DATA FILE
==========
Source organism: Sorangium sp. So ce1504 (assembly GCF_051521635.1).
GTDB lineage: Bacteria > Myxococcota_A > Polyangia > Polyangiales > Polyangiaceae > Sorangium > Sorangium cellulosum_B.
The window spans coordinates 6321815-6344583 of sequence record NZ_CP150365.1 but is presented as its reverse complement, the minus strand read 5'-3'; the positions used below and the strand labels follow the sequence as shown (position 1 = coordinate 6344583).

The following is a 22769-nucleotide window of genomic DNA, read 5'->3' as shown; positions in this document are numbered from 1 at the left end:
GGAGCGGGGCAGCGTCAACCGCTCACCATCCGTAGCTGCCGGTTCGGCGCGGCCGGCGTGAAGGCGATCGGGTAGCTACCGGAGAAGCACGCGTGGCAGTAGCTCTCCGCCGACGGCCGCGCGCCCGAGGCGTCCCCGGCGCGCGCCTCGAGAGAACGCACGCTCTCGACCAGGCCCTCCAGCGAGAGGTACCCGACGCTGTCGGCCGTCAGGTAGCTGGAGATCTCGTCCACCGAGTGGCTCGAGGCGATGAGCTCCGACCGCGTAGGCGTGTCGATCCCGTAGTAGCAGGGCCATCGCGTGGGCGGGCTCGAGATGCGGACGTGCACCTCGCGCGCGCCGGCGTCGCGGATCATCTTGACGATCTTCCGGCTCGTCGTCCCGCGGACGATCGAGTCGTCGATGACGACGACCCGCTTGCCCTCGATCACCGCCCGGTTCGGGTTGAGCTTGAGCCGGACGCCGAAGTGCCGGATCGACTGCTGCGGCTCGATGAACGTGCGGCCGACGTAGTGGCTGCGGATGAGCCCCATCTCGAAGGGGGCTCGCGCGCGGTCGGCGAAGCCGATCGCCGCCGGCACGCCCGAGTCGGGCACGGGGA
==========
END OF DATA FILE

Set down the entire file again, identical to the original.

Source organism: Sorangium sp. So ce1504 (assembly GCF_051521635.1).
GTDB lineage: Bacteria > Myxococcota_A > Polyangia > Polyangiales > Polyangiaceae > Sorangium > Sorangium cellulosum_B.
The window spans coordinates 6321815-6344583 of sequence record NZ_CP150365.1 but is presented as its reverse complement, the minus strand read 5'-3'; the positions used below and the strand labels follow the sequence as shown (position 1 = coordinate 6344583).

The following is a 22769-nucleotide window of genomic DNA, read 5'->3' as shown; positions in this document are numbered from 1 at the left end:
GGAGCGGGGCAGCGTCAACCGCTCACCATCCGTAGCTGCCGGTTCGGCGCGGCCGGCGTGAAGGCGATCGGGTAGCTACCGGAGAAGCACGCGTGGCAGTAGCTCTCCGCCGACGGCCGCGCGCCCGAGGCGTCCCCGGCGCGCGCCTCGAGAGAACGCACGCTCTCGACCAGGCCCTCCAGCGAGAGGTACCCGACGCTGTCGGCCGTCAGGTAGCTGGAGATCTCGTCCACCGAGTGGCTCGAGGCGATGAGCTCCGACCGCGTAGGCGTGTCGATCCCGTAGTAGCAGGGCCATCGCGTGGGCGGGCTCGAGATGCGGACGTGCACCTCGCGCGCGCCGGCGTCGCGGATCATCTTGACGATCTTCCGGCTCGTCGTCCCGCGGACGATCGAGTCGTCGATGACGACGACCCGCTTGCCCTCGATCACCGCCCGGTTCGGGTTGAGCTTGAGCCGGACGCCGAAGTGCCGGATCGACTGCTGCGGCTCGATGAACGTGCGGCCGACGTAGTGGCTGCGGATGAGCCCCATCTCGAAGGGGGCTCGCGCGCGGTCGGCGAAGCCGATCGCCGCCGGCACGCCCGAGTCGGGCACGGGGA